WORKERS’ representative body, the Zimbabwe Congress of Trade Unions (ZCTU) says it plans to hold its political policy conference next month to craft a position paper on their expectations from the various political parties contesting this year’s general elections.
BY VENERANDA LANGA
ZCTU president Peter Mutasa told NewsDay yesterday that in the past, workers’ issues had been used for political expediency and this time around they do not want to be victims of false political promises.
“Our organisation works in terms of mandates from the workers and we have been consulting our structures on the matter of 2018 elections,” Mutasa said.
“In three weeks’ time, we will be holding a political policy conference, and in this conference we will come up with the position of the policies which workers are likely to support during elections.”
Mutasa said the policy conference would carefully analyse the choices of the political parties available and then come up with a position.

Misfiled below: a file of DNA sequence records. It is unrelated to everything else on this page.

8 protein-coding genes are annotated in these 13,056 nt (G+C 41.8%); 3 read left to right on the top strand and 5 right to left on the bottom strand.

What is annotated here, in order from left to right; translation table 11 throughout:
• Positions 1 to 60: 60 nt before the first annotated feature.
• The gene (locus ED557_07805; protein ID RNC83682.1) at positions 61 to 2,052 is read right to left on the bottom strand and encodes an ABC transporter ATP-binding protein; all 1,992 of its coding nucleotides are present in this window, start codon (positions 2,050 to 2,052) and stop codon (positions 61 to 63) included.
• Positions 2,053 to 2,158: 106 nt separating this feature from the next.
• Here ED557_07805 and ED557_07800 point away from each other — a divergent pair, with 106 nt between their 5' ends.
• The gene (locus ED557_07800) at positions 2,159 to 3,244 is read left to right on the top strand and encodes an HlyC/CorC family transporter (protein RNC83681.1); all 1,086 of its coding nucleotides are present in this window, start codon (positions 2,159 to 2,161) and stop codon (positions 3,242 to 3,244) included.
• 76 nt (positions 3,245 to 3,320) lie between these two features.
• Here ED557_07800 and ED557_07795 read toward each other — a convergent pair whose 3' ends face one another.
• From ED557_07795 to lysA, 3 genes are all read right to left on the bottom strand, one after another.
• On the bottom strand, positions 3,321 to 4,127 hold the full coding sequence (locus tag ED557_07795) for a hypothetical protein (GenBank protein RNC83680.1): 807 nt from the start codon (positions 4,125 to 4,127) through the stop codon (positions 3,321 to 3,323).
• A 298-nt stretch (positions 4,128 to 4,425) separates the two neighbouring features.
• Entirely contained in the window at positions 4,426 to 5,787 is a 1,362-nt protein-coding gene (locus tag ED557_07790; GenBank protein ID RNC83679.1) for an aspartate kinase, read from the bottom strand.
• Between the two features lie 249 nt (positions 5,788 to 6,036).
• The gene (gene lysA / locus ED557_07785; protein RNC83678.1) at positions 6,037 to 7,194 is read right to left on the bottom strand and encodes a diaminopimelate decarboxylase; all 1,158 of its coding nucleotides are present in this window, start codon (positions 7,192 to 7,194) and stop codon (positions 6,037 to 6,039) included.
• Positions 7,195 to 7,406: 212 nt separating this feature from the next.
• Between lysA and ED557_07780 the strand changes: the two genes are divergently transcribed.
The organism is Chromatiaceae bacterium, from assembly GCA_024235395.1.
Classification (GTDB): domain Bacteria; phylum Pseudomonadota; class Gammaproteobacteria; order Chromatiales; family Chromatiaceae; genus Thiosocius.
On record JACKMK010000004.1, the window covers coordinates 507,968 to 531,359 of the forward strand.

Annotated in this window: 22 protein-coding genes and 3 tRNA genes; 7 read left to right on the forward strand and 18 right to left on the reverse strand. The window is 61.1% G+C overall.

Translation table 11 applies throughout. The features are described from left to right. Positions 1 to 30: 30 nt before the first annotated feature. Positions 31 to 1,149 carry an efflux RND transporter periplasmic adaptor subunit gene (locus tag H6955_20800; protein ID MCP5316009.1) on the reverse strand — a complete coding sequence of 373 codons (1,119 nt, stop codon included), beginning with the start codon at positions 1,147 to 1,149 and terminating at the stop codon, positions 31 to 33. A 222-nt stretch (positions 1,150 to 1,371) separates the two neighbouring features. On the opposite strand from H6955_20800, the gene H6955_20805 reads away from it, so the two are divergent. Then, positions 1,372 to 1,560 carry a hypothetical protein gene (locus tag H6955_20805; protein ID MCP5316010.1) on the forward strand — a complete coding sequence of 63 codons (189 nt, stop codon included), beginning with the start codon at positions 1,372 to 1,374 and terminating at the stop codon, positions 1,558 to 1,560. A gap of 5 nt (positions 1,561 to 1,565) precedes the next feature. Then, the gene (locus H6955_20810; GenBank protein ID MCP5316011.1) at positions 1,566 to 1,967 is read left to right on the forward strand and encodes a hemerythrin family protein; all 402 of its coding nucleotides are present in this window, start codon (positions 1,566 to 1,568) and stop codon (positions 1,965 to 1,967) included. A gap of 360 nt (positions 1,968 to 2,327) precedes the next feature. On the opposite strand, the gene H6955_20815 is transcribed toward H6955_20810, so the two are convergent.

“The workers are going to choose that which is in their best interests. Workers have always been participating in the political space of this country well before independence. That is why all pre-independence political parties were founded and led by eminent trade union leaders of the time. Even after independence, trade unions fought and won battles for workers through the political processes,” he said.
During the 2013 elections, the ruling Zanu PF party led by former President Robert Mugabe promised that it would deliver two million jobs, but dismally failed to honour the promise.
“We also have been challenging political dictatorship, corruption, inequality, exclusion and other socio- economic ills through engaging in the politics of the country. We do not think workers anywhere in the world can disengage from participation in the politics of their country and expect to defend and promote their rights and interests.
“As such the workers of Zimbabwe through their federation the ZCTU are keenly following political developments and will fully participate,” Mutasa said.